The Ghost Map" by Steven Johnson. It tells the story of how two individuals, Dr. John Snow, who created a map of the cholera cases, and the Reverend Henry Whitehead, whose extensive knowledge of the local community helped solve the mystery of perhaps the most intense outbreak of cholera in Victorian London (See 1854 Broad Street cholera outbreak). At the time the majority of London's intellectual elite embraced the miasma theory (e.g., Charles Dickens, Florence Nightingale), which held that diseases such as cholera or the Black Death were caused by pollution or "bad air."
Snow was skeptical, however, believing that cholera spreads through water contaminated by human waste, and along with Whitehead, whose possessed immense knowledge of the local community through of his frequent visits with his parishioners (especially during the outbreak), they eventually convinced the authorities that the source of the disease was the public water pump on Broad Street (now Broadwick Street). Convincing the authorities was no easy task, however. The idea that diseases could be spread by germs was greeted by many of those to whom Snow and Whitehead appealed (e.g. the press, leading scientists) with scorn. In the end, though, they won the day.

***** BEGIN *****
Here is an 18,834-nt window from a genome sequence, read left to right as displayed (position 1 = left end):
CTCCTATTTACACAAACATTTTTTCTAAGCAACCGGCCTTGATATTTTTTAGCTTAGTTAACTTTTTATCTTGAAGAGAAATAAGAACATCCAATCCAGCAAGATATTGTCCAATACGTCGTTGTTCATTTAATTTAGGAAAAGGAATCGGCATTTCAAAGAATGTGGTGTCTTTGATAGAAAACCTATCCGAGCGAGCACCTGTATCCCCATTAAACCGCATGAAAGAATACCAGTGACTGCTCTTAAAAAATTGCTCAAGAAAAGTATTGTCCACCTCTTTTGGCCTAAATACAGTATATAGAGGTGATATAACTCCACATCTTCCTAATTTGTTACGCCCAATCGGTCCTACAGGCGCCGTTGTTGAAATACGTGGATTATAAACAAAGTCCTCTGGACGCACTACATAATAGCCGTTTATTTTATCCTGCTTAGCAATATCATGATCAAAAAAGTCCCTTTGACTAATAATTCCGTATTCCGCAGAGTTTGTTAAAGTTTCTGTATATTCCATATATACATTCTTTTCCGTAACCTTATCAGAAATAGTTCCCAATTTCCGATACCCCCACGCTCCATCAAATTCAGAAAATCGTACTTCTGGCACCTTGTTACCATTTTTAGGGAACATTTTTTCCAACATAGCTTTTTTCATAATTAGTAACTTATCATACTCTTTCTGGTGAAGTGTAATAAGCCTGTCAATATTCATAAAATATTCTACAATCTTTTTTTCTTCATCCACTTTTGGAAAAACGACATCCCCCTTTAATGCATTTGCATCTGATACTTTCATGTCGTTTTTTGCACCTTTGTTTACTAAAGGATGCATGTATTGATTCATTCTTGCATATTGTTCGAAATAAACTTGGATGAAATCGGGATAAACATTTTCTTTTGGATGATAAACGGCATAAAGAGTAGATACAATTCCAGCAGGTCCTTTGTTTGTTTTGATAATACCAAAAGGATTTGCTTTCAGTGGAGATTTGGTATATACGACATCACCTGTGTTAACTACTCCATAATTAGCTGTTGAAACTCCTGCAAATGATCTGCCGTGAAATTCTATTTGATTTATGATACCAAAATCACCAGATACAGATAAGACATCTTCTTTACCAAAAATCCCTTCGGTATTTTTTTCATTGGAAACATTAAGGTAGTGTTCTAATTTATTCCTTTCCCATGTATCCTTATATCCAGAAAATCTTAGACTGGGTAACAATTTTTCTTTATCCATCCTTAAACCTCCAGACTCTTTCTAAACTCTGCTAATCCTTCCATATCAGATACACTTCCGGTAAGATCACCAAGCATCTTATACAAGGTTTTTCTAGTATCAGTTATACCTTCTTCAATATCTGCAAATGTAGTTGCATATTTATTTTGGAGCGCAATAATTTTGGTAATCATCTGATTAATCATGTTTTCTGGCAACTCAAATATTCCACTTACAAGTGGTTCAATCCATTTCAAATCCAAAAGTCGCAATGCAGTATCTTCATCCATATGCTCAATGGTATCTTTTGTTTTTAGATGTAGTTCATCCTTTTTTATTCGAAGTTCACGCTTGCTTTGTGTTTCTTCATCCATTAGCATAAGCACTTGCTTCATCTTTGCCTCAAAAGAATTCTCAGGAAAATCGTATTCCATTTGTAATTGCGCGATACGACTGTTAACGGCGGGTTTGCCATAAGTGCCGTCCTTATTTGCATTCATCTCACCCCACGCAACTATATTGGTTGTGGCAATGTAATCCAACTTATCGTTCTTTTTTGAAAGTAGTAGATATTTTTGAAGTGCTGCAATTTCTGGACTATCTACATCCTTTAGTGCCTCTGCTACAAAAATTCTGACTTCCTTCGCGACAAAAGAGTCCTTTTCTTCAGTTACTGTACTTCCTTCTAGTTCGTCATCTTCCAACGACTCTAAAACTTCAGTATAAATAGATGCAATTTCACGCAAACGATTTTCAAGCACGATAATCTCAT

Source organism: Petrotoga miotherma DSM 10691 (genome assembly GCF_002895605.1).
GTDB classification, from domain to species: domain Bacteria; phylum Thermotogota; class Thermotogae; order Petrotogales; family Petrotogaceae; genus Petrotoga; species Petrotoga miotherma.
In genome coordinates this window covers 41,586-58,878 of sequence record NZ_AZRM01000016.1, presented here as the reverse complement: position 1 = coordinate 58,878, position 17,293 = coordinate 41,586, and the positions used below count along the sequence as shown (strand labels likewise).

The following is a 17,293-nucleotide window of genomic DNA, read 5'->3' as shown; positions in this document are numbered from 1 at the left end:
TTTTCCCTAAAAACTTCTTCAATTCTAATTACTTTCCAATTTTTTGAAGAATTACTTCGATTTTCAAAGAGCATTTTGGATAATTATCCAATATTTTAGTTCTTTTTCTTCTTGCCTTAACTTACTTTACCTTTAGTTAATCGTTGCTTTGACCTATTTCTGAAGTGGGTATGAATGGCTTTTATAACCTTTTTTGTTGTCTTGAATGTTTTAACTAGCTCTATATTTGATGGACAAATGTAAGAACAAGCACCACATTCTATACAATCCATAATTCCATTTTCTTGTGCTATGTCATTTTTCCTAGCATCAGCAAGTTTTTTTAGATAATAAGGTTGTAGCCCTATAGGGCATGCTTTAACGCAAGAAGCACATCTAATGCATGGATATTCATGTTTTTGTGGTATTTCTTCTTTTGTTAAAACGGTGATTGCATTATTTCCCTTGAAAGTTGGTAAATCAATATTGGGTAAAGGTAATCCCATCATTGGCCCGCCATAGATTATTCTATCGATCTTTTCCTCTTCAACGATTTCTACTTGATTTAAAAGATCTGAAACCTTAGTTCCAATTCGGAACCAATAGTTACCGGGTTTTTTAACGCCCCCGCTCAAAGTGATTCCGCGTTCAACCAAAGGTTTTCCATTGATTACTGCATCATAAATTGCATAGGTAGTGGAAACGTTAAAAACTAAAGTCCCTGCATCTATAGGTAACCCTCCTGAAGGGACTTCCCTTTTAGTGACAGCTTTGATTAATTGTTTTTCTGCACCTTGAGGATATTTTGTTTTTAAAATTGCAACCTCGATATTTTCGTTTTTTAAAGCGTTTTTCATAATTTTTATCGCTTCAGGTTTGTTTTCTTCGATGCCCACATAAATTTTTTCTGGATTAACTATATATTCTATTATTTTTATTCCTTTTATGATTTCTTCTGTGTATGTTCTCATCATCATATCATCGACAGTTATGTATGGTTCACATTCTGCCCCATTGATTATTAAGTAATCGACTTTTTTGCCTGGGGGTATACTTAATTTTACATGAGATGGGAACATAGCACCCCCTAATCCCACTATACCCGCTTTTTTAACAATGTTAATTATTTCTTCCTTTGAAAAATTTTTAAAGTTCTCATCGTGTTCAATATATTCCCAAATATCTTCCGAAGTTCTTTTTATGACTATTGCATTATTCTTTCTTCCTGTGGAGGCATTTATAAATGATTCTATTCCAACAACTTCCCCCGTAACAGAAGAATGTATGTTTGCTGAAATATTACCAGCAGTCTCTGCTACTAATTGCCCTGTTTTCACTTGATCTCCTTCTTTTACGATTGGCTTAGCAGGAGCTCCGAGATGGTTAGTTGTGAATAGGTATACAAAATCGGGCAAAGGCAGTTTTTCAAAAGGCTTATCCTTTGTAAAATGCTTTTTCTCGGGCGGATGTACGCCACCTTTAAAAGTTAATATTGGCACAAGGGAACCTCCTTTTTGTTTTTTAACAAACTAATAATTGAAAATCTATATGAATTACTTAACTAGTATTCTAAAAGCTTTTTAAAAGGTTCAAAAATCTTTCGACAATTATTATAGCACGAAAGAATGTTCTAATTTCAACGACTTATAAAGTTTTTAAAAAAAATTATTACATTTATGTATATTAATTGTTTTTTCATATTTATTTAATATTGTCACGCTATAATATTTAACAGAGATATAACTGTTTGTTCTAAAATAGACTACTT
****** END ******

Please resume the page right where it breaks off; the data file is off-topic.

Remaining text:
Interestingly, Whitehead was initially skeptical of Snow's theory. Like most intellectuals of his day, he adhered to the miasma theory. However, Snow's research, in particular his (ghost) maps of the Soho area cholera victims, eventually convinced Whitehead that the Broad Street pump was the source of the disease. Moreover, the combination of Whitehead's field work and Snow's demographic analysis set an important methodological precedent in the relatively new field of epidemiology.